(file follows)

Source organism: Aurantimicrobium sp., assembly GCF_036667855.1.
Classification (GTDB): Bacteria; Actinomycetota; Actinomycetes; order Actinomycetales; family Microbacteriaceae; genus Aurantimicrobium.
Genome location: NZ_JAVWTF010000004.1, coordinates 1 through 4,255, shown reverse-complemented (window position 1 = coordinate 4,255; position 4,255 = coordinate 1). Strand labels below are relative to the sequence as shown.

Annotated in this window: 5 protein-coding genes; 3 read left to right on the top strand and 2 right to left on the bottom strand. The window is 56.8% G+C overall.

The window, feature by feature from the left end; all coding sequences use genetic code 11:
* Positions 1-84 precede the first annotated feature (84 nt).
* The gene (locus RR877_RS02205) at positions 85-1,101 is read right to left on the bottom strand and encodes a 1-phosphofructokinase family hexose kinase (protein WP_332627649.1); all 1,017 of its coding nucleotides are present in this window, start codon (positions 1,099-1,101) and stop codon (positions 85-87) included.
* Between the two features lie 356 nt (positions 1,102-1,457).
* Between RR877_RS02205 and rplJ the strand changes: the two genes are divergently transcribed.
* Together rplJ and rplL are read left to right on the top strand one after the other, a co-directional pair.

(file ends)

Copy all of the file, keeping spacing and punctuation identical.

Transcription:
Source organism: Aurantimicrobium sp., assembly GCF_036667855.1.
Classification (GTDB): Bacteria; Actinomycetota; Actinomycetes; order Actinomycetales; family Microbacteriaceae; genus Aurantimicrobium.
Genome location: NZ_JAVWTF010000004.1, coordinates 1 through 4,255, shown reverse-complemented (window position 1 = coordinate 4,255; position 4,255 = coordinate 1). Strand labels below are relative to the sequence as shown.

Annotated in this window: 5 protein-coding genes; 3 read left to right on the top strand and 2 right to left on the bottom strand. The window is 56.8% G+C overall.

The window, feature by feature from the left end; all coding sequences use genetic code 11:
* Positions 1-84 precede the first annotated feature (84 nt).
* The gene (locus RR877_RS02205) at positions 85-1,101 is read right to left on the bottom strand and encodes a 1-phosphofructokinase family hexose kinase (protein WP_332627649.1); all 1,017 of its coding nucleotides are present in this window, start codon (positions 1,099-1,101) and stop codon (positions 85-87) included.
* Between the two features lie 356 nt (positions 1,102-1,457).
* Between RR877_RS02205 and rplJ the strand changes: the two genes are divergently transcribed.
* Together rplJ and rplL are read left to right on the top strand one after the other, a co-directional pair.